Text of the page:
The largest democracy has given its verdict, and social media has been a favourite platform for ideologies to have mock fights online. Interestingly, a mythological character keeps popping up in serious debates every time the country goes to election. With Ram Navami falling within the seven phased general elections’ period this year, it was evident to have posts and counter posts that refer to Rama of Ramayana.
Amidst this hullaballoo one just got intrigued by the value of Ramayana as a piece of content, bereft of any political and religious ideological representation. In an era where content marketing reigns supreme for brands to help them establish a share of consumer mind space, what works for this epic saga to be in currency for such a long time?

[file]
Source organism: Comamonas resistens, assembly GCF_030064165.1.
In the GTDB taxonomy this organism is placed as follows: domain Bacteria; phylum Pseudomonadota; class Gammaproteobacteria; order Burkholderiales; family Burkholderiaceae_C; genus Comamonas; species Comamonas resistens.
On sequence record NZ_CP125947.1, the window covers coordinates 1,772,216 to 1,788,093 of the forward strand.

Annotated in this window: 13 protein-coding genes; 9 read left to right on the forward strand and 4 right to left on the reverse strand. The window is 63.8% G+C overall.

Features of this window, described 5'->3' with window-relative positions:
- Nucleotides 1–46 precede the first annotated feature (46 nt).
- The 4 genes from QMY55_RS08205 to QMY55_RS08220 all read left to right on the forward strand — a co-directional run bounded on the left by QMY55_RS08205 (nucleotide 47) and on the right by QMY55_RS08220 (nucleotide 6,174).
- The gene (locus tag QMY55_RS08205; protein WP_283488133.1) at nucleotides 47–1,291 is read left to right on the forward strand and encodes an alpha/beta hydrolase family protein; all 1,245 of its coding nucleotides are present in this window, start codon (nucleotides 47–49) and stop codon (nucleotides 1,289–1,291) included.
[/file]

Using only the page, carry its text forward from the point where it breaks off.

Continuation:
The story of Ramayana is broadly known to people of the Indian subcontinent. It is the story of Rama, a crown prince, compelled to go on exile to fulfil his father’s commitment. In the process, his wife is kidnapped by demon king Ravana, who he fights with the help of an army of monkeys, with special assistance from Hanuman.
In spite of being one of the earliest epics in the world, what is truly fascinating is the way the nurturers of this brand story marketed its content in an era that was punctuated by long travel between various cultural dwellings. The spread of the Ramayana and its way of sparking cultural adoption far and wide is a great example for curating content in a digitally connected world, even today. Virality is based on a content cutting across a large audience, and an analysis of the Ramayana offers some clear ‘C.U.T-through’ principles for the same.